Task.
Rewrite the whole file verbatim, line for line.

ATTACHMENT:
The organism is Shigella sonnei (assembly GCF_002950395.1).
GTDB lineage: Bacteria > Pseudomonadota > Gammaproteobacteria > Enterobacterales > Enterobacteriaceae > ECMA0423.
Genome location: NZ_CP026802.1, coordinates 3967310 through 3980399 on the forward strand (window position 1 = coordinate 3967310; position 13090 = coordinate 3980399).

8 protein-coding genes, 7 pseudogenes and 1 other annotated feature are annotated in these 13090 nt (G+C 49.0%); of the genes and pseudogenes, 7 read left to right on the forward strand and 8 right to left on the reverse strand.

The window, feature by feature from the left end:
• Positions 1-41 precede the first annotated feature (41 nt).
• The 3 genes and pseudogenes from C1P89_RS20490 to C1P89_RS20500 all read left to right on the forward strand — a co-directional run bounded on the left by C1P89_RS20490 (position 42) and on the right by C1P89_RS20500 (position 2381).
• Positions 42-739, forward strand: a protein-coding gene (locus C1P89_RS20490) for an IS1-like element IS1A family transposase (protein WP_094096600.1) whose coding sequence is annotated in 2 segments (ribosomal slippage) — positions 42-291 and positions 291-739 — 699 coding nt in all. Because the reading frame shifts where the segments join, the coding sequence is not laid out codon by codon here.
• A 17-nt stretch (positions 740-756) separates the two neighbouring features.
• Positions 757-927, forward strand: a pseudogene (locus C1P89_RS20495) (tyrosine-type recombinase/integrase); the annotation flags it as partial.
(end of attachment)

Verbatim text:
The organism is Shigella sonnei (assembly GCF_002950395.1).
GTDB lineage: Bacteria > Pseudomonadota > Gammaproteobacteria > Enterobacterales > Enterobacteriaceae > ECMA0423.
Genome location: NZ_CP026802.1, coordinates 3967310 through 3980399 on the forward strand (window position 1 = coordinate 3967310; position 13090 = coordinate 3980399).

8 protein-coding genes, 7 pseudogenes and 1 other annotated feature are annotated in these 13090 nt (G+C 49.0%); of the genes and pseudogenes, 7 read left to right on the forward strand and 8 right to left on the reverse strand.

The window, feature by feature from the left end:
• Positions 1-41 precede the first annotated feature (41 nt).
• The 3 genes and pseudogenes from C1P89_RS20490 to C1P89_RS20500 all read left to right on the forward strand — a co-directional run bounded on the left by C1P89_RS20490 (position 42) and on the right by C1P89_RS20500 (position 2381).
• Positions 42-739, forward strand: a protein-coding gene (locus C1P89_RS20490) for an IS1-like element IS1A family transposase (protein WP_094096600.1) whose coding sequence is annotated in 2 segments (ribosomal slippage) — positions 42-291 and positions 291-739 — 699 coding nt in all. Because the reading frame shifts where the segments join, the coding sequence is not laid out codon by codon here.
• A 17-nt stretch (positions 740-756) separates the two neighbouring features.
• Positions 757-927, forward strand: a pseudogene (locus C1P89_RS20495) (tyrosine-type recombinase/integrase); the annotation flags it as partial.